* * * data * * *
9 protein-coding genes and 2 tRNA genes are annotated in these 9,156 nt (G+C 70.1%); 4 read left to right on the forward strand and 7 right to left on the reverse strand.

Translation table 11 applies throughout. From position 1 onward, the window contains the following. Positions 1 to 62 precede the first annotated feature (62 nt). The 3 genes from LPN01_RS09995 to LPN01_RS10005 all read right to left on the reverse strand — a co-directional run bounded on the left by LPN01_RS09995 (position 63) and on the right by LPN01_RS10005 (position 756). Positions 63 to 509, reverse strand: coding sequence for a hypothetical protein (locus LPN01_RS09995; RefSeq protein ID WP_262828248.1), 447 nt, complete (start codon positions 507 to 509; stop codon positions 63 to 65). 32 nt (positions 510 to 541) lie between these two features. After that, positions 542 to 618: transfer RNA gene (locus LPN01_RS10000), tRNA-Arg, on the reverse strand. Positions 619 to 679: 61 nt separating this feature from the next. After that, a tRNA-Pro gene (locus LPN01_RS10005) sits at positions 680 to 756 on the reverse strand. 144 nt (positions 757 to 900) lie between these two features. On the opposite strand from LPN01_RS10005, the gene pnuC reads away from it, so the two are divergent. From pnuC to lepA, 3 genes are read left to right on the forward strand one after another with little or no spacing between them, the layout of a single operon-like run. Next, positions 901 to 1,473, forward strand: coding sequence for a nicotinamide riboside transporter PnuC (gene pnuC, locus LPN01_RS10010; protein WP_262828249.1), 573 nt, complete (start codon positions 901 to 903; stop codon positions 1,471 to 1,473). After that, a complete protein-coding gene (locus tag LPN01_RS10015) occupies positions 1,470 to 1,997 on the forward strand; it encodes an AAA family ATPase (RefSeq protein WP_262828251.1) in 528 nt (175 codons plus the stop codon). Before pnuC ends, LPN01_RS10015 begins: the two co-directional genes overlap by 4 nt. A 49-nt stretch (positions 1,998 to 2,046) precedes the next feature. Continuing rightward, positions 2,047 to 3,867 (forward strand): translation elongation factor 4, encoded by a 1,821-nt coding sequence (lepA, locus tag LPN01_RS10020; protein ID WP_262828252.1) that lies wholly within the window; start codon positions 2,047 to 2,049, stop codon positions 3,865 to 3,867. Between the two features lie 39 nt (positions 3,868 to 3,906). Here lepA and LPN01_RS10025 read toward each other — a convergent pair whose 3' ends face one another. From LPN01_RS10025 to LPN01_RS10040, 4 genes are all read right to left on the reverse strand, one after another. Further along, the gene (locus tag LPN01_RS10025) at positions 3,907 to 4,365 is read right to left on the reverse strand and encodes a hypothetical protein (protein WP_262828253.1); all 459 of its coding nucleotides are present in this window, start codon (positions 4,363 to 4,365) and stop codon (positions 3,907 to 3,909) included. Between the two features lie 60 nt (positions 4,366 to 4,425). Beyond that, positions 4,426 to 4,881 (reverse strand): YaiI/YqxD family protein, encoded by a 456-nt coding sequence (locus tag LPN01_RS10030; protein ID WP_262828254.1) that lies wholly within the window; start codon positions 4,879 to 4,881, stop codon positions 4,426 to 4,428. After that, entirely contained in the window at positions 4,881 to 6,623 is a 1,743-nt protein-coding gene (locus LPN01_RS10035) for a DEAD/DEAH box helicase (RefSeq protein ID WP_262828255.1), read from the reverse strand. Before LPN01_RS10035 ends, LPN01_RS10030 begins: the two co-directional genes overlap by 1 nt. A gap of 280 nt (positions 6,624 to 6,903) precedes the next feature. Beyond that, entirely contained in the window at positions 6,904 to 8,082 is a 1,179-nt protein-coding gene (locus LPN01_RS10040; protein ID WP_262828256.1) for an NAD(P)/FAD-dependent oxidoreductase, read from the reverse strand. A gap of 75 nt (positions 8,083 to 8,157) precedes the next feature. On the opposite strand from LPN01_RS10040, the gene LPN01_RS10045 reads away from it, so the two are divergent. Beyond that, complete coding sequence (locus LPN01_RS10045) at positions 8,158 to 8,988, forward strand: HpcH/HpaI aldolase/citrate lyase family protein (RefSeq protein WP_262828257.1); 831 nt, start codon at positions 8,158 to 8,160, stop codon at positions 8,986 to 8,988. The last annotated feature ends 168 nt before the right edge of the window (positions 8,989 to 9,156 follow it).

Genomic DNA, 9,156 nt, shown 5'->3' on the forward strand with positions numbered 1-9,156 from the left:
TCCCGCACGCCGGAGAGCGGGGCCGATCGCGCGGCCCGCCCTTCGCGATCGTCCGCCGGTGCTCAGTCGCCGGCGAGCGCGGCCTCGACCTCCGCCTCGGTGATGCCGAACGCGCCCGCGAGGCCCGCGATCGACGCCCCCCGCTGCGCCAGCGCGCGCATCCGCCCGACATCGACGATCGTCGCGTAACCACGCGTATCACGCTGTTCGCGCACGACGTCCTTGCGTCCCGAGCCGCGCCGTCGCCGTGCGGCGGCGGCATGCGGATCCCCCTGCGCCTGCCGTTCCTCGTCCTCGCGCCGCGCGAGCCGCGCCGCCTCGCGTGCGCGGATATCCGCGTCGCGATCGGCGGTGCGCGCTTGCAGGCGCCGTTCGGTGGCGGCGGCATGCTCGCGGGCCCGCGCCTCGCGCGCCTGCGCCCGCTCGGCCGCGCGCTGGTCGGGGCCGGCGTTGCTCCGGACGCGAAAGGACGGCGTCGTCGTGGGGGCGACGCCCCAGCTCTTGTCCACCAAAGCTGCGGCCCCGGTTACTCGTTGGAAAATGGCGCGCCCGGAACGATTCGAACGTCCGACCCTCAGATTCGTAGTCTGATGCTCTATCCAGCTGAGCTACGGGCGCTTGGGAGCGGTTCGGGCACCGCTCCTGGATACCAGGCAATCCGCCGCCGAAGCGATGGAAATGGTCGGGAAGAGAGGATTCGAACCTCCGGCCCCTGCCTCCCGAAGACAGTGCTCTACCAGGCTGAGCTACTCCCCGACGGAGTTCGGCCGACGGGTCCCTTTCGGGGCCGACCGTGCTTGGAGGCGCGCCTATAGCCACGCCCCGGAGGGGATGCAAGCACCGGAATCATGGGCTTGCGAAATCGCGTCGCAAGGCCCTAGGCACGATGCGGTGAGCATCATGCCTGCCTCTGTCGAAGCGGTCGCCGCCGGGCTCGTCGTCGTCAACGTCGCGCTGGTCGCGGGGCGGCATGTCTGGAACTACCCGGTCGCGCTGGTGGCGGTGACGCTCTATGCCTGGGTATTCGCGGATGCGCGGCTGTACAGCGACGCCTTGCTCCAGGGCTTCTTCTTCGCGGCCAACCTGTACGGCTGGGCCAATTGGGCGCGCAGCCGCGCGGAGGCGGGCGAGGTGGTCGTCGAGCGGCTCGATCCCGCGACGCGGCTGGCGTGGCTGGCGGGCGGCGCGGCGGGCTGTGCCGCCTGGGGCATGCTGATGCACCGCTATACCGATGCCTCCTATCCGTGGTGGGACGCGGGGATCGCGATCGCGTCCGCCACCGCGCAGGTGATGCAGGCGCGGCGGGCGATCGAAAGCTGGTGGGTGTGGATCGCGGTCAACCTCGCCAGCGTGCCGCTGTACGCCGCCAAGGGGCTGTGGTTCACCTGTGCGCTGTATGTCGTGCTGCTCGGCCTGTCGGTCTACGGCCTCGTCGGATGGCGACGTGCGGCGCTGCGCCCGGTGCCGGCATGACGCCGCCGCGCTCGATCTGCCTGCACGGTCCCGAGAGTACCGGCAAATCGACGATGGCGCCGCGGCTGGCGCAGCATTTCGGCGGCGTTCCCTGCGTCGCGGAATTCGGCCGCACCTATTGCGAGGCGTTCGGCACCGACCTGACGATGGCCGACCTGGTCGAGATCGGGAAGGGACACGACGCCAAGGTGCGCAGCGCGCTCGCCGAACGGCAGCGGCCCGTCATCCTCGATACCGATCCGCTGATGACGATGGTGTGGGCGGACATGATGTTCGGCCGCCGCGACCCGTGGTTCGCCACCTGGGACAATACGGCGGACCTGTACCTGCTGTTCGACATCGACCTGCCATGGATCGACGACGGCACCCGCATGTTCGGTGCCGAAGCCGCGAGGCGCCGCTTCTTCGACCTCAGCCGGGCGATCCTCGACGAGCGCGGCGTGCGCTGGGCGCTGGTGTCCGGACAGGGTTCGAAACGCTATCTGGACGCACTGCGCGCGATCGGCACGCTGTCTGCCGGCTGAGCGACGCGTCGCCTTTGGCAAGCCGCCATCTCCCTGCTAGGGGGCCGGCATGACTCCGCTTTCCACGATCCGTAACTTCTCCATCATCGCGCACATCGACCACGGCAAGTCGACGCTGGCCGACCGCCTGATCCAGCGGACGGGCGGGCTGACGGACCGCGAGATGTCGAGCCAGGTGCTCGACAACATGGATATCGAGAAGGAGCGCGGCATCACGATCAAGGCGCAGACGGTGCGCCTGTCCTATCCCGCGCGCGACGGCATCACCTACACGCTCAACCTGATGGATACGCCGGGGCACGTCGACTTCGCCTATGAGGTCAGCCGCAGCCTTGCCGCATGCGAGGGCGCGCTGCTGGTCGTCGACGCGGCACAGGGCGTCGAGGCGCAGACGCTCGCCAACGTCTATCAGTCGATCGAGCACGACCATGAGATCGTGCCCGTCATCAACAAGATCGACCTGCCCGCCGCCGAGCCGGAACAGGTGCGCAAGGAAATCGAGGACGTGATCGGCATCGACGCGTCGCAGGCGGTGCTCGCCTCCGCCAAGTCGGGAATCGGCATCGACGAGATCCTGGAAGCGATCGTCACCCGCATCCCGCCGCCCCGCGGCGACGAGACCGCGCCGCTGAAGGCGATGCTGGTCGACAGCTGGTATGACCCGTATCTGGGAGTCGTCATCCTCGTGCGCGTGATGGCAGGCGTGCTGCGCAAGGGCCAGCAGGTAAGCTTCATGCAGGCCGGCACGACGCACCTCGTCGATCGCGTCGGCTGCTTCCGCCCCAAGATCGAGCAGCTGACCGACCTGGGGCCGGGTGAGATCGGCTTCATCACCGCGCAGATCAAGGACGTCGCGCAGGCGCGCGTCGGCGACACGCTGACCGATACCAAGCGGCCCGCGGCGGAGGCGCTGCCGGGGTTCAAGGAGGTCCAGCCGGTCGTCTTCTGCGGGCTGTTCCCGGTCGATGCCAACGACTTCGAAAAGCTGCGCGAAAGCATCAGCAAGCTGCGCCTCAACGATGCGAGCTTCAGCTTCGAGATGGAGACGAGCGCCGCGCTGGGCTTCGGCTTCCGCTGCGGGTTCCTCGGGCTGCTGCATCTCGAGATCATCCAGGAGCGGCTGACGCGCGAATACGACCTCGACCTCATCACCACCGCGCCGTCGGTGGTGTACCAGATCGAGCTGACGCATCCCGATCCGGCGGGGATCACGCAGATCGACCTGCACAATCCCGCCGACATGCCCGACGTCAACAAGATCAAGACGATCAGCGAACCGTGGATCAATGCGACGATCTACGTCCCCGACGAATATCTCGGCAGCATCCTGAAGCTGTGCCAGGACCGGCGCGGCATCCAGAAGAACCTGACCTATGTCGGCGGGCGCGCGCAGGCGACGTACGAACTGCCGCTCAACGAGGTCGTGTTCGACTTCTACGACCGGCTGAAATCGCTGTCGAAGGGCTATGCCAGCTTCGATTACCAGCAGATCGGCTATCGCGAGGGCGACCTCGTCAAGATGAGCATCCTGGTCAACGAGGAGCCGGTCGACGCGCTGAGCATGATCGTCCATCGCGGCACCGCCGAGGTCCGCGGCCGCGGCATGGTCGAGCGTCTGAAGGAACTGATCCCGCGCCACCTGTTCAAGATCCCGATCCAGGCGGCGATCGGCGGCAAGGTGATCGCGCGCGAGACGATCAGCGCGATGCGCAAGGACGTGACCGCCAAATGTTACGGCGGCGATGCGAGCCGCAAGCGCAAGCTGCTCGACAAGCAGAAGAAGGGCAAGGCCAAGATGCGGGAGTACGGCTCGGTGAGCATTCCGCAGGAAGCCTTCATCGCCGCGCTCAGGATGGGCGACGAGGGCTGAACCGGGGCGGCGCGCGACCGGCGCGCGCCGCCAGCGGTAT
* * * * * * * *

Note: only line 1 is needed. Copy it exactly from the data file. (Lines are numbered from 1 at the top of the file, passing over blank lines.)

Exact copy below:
9 protein-coding genes and 2 tRNA genes are annotated in these 9,156 nt (G+C 70.1%); 4 read left to right on the forward strand and 7 right to left on the reverse strand.